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No bitterness as 'American' recalls WWII internment

By Doug Snover

April 15, 2006

Mas Inoshita came to Arizona in August 1942 in a locked train car with an armed guard at the door, a prisoner of the United States government and his own face.

Inoshita, now 86 years old, has been kicked around by fate in a way many people cannot compare, but he shows no trace of bitterness as he sits in his Glendale home and recounts the dark years as a Japanese-American in World War II.

“Maybe it’s my nature not to worry too much about things,” Inoshita says. “I go from day to day. I really don’t worry about why it happened. And I know how it happened.”

Masaji “Mas” Inoshita was 21 years old, two days from his 22nd birthday and running the family truck farm in Santa Maria, California, when Japan bombed Pearl Harbor on Dec. 7, 1941, bringing the United States into World War II and bringing to an end the relative isolation of the Japanese immigrant community in southern California.

The United States’ reaction to the sneak attack – the herding of thousands of Japanese immigrants and American-born men, women, and children of Japanese descent into ‘assembly centers’ and internment camps – tore the Inoshita family away from California, but could not tear it apart or tear apart young Mas Inoshita’s sense of loyalty to the country where he was born.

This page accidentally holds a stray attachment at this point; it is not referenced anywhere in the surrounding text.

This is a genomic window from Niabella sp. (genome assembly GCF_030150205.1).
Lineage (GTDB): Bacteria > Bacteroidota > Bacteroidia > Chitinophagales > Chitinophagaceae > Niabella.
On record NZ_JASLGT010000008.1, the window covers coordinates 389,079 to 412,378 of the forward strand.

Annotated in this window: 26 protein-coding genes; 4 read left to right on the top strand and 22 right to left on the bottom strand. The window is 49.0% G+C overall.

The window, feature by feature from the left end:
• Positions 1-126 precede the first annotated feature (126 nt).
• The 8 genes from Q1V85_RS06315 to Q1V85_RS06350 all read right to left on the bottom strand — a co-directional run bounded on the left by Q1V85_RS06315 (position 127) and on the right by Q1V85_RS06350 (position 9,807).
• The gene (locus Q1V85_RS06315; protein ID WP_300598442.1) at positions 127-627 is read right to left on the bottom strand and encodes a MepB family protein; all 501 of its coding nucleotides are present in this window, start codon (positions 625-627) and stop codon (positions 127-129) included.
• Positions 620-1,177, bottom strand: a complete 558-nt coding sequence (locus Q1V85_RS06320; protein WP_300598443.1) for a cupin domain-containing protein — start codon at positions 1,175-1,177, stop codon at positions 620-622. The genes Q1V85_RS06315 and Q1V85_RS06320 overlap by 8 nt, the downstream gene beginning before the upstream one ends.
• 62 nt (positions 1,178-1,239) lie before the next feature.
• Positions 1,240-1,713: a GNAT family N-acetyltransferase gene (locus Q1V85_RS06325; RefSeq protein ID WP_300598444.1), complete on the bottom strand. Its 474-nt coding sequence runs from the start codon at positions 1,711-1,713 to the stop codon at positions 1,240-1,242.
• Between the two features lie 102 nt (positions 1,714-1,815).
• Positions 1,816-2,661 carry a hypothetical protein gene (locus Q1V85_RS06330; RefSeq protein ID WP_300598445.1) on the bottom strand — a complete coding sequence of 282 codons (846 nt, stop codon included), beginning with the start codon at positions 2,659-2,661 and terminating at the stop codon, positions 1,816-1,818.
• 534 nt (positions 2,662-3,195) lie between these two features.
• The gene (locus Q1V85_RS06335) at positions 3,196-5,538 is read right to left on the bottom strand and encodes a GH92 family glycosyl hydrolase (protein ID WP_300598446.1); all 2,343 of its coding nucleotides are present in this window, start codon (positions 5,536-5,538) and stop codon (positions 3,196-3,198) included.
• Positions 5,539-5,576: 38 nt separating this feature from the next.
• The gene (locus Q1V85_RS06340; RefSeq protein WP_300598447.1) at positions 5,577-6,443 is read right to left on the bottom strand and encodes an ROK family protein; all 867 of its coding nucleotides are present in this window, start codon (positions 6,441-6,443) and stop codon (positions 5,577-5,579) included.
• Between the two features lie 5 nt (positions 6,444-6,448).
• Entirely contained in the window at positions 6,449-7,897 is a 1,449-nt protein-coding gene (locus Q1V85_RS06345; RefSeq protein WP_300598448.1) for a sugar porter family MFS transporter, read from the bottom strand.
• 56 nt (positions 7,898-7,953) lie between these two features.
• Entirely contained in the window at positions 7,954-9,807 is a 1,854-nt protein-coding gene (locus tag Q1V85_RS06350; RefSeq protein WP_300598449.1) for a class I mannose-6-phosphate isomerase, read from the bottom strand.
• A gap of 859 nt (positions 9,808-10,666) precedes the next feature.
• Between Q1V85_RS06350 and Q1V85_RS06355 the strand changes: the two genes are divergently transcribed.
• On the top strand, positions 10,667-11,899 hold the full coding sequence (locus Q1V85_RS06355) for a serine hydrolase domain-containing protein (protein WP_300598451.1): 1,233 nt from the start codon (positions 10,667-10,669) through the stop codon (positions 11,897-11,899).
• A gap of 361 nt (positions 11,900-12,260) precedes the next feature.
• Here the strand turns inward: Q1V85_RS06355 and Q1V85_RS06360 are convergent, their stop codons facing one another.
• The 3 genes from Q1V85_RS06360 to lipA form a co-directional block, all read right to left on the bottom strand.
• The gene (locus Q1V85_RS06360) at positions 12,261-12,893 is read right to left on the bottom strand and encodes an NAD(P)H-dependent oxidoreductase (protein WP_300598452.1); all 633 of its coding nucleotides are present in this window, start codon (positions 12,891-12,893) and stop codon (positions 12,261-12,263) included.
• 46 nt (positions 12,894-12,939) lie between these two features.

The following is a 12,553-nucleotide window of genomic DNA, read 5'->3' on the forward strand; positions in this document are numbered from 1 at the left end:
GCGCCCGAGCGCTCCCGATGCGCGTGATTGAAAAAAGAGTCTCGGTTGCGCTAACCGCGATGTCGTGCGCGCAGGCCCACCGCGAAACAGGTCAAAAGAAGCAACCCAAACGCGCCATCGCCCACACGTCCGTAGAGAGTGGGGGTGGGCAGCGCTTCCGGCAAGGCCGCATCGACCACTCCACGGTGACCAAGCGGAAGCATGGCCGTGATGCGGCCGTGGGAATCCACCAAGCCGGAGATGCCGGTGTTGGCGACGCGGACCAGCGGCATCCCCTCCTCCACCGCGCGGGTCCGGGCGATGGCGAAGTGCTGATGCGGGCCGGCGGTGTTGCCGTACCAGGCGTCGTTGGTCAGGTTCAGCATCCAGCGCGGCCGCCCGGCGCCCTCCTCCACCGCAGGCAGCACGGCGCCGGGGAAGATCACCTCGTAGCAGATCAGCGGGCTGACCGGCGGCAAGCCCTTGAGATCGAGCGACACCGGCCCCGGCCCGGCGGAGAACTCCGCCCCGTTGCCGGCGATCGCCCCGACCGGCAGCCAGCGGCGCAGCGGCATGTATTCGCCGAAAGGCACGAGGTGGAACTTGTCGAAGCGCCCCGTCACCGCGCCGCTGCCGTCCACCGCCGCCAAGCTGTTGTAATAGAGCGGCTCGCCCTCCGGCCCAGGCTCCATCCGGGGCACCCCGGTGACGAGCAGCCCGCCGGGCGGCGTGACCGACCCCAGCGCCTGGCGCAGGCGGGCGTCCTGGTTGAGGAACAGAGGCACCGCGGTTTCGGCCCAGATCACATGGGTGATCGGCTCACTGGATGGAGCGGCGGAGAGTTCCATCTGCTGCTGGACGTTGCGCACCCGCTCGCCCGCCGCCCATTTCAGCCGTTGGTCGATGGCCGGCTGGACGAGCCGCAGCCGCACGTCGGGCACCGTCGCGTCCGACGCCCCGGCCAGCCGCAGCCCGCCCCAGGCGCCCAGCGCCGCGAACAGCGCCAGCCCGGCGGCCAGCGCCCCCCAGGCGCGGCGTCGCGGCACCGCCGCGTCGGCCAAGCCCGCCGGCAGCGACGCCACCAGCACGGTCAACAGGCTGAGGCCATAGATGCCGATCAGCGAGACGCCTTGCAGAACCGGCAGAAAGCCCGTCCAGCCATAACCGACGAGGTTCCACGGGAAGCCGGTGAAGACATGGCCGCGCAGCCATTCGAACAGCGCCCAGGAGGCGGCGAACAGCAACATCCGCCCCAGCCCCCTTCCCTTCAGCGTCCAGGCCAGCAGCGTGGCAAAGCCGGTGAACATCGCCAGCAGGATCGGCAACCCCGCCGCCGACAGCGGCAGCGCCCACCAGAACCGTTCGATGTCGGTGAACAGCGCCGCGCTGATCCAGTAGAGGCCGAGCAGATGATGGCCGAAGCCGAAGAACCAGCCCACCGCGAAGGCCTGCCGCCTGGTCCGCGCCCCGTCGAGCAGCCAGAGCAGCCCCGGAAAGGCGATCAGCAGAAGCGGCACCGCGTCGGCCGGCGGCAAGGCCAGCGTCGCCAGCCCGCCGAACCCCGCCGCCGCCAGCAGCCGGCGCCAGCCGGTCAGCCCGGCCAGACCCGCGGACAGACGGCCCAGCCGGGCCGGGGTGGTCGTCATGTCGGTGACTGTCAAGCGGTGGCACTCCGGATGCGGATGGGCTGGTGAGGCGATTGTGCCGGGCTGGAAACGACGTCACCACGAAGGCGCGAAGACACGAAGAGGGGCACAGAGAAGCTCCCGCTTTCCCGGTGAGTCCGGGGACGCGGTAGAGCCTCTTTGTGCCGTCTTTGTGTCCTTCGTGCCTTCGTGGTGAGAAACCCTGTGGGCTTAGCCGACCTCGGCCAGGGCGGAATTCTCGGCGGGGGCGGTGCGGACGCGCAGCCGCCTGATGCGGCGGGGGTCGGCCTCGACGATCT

“Five days after December 7th, the FBI was knocking on our door asking for my father,” he recalls.

“They take him without trial, hearing or anything. They don’t even ask him to put on extra clothes or pack a suitcase. They just said you’re coming with us and put the handcuffs on him and take him away.”

“They didn’t tell us where he was going to be taken. They didn’t tell us why he was taken.”

“By telephone conversation, we find the FBI had picked up 70 other persons in the same valley we were living in,” Inoshita said. “They just disappeared off the face of the Earth.”

The rest of the Inoshita family – Mas, his mother, and eight brothers and sisters – did not learn of Maruji Inoshita’s fate for three months.

Mas Inoshita theorizes that his father was on the FBI’s ‘list’ because he gave money to Japanese support groups, often giving $5 or $10 without knowing much about the organization to which he was donating.

“My mother used to say, ‘What’s going to happen to us?’ I said, ‘Don’t worry. I’m an American-born citizen and I have certain rights as an American citizen. They will not disturb me even though my father has been taken. I can continue to farm and operate as an American.”